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NSW Beneficiary Maliciously Disposing of Assets Bequeathed in Will

Discussion in 'Wills and Estate Planning Law Forum' started by Lily21, 6 June 2015.

  1. Lily21

    Lily21 Member

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    Hi, just wondering if anyone has any experience with what to do when a beneficiary has potentially maliciously broken or sold goods bequeathed in a will?

    The person in question is my late father's widow (not my mother) who was originally appointed executor, but has recently renounced her role as executor in order to contest my father's Will. With me now being appointed as Executor.

    She was originally provisioned for in the Will by way of living in my father's house until she died paying all expenses (with the house being transferred into his children's names), but has now decided to contest that provisioning, believing that she is entitled to 50-100% of the deceased estate (even though there was only approx 30% of the original value of the house owing when my mother left my father- so they had paid the majority off before she was on the scene).

    In the Will, there were certain items also bequeathed to his children - of little monetary value to the estate, but which hold great sentimental value to his children. All of which were at his house whilst he was on life support and prior to his death (we all saw them), and now she is claiming that the majority of the goods have been stolen or broken before he died.

    NB. She does have a drugs and alcohol problem (no, I promise I am not sensationalising), and we are worried that she has sold them or potentially broken them in one of her many rages since his death.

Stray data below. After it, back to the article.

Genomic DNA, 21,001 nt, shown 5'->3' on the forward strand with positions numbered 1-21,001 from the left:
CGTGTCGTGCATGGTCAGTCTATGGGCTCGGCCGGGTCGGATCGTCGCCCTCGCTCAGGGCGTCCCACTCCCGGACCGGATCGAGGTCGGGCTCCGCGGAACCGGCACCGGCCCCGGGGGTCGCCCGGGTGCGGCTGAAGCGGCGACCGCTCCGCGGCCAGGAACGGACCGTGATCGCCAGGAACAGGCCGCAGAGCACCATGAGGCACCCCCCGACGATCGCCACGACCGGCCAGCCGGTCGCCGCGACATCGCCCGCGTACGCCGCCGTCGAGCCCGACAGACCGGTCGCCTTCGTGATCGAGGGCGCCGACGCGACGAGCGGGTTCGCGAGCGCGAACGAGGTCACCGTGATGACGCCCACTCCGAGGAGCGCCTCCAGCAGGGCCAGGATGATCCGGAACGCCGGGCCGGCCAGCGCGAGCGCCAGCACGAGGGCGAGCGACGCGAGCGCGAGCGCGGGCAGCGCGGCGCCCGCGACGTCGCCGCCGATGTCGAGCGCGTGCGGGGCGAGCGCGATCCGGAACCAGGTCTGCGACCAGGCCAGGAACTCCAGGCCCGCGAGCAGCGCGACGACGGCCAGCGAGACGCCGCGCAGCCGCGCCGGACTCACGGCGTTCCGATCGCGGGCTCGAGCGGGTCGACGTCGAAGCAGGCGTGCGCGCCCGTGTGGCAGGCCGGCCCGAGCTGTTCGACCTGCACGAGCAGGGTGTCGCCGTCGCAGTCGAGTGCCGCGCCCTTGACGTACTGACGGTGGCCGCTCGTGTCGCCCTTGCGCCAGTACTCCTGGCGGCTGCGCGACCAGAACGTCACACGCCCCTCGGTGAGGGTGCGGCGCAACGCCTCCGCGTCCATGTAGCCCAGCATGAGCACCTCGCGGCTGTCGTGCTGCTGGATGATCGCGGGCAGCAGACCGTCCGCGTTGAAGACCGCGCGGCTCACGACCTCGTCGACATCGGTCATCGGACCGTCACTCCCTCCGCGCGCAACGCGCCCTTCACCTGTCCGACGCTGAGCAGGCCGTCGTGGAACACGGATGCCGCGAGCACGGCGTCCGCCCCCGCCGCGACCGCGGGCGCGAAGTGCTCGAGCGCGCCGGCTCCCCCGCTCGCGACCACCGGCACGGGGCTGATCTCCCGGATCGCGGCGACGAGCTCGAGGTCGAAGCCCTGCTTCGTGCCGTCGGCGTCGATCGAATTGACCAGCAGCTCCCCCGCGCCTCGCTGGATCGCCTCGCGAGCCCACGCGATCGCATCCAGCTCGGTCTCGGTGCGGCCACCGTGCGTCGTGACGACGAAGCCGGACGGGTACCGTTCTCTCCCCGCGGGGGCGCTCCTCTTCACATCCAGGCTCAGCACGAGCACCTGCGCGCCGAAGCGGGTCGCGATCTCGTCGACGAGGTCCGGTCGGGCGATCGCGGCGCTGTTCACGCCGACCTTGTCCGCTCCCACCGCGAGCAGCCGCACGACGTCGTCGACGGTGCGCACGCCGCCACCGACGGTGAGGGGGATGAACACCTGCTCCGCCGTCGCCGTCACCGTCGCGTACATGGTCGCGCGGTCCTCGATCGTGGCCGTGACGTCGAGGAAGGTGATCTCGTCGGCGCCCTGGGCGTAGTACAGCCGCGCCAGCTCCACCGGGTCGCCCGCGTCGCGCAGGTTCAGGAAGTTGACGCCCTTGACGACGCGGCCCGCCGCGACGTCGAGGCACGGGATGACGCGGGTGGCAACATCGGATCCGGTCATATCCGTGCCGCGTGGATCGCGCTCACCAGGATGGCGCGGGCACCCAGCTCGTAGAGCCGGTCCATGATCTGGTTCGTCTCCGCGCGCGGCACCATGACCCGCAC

As the Executor of a will, what can I do?

    Thanks in advance.
     
  2. Tracy B

    Tracy B Well-Known Member

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    Hi Lily21,

    As executor of the will, you essentially speak on behalf of the deceased and all beneficiaries under the will. Therefore, you can:
    • Collect all remaining assets belonging to the estate in the widow's possession or control
    • Bring an action on behalf of the estate against the widow for recovery of lost assets
     
  3. Lily21

    Lily21 Member

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    Thanks Tracey B.
    Can you tell me what sort of proof we would need to start this action? Is simply the fact that we all saw the goods enough?
    This is starting to get very messy, with her sending absolutely disgusting, vulgar, defamatory text messages to various family members (some elderly), following (stalking) some members and AVO's being issued etc. I really don't know how to deal with this level of mental instability and am finding that it is all consuming!
     
  4. Tracy B

    Tracy B Well-Known Member

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    Hi Lily21,

    Any evidence that supports your version of events is helpful, this includes any evidence that:
    • Positively supports your version of facts (e.g. statements from yourself, other witnesses who saw the items in her house, receipts, purchasers, advertisements, the will itself etc)
    • Evidence that undermines what she will be saying (e.g. inconsistent statements, character (suggesting motive))
    Evidence really depends on the cause of action, what exactly you allege as the version of events, any what evidence you can get. I can't really help you beyond this as it is very specific to your situation and there is no set formula. Best to contact a wills and probate lawyer about this.
     

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